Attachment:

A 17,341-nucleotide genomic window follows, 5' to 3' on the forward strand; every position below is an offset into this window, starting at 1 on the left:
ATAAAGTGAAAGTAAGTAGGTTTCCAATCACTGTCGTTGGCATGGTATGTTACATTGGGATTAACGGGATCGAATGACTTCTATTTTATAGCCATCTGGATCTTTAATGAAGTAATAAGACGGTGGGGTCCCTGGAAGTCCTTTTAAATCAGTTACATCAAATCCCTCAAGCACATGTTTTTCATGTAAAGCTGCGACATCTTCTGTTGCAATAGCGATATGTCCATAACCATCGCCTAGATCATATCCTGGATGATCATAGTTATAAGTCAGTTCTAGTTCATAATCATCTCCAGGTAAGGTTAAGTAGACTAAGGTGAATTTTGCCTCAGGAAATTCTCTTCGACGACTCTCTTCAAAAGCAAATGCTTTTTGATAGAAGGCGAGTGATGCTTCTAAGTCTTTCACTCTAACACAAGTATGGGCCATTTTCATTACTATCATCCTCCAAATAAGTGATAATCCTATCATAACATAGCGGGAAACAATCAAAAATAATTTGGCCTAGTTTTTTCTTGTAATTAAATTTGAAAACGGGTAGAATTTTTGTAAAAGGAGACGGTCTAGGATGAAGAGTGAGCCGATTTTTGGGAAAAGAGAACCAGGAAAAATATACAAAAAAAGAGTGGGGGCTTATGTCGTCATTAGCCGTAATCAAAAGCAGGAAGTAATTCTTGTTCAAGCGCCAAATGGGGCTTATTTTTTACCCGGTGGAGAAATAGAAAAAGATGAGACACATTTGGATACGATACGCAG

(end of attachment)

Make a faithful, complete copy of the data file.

A 17,341-nucleotide genomic window follows, 5' to 3' on the forward strand; every position below is an offset into this window, starting at 1 on the left:
ATAAAGTGAAAGTAAGTAGGTTTCCAATCACTGTCGTTGGCATGGTATGTTACATTGGGATTAACGGGATCGAATGACTTCTATTTTATAGCCATCTGGATCTTTAATGAAGTAATAAGACGGTGGGGTCCCTGGAAGTCCTTTTAAATCAGTTACATCAAATCCCTCAAGCACATGTTTTTCATGTAAAGCTGCGACATCTTCTGTTGCAATAGCGATATGTCCATAACCATCGCCTAGATCATATCCTGGATGATCATAGTTATAAGTCAGTTCTAGTTCATAATCATCTCCAGGTAAGGTTAAGTAGACTAAGGTGAATTTTGCCTCAGGAAATTCTCTTCGACGACTCTCTTCAAAAGCAAATGCTTTTTGATAGAAGGCGAGTGATGCTTCTAAGTCTTTCACTCTAACACAAGTATGGGCCATTTTCATTACTATCATCCTCCAAATAAGTGATAATCCTATCATAACATAGCGGGAAACAATCAAAAATAATTTGGCCTAGTTTTTTCTTGTAATTAAATTTGAAAACGGGTAGAATTTTTGTAAAAGGAGACGGTCTAGGATGAAGAGTGAGCCGATTTTTGGGAAAAGAGAACCAGGAAAAATATACAAAAAAAGAGTGGGGGCTTATGTCGTCATTAGCCGTAATCAAAAGCAGGAAGTAATTCTTGTTCAAGCGCCAAATGGGGCTTATTTTTTACCCGGTGGAGAAATAGAAAAAGATGAGACACATTTGGATACGATACGCAG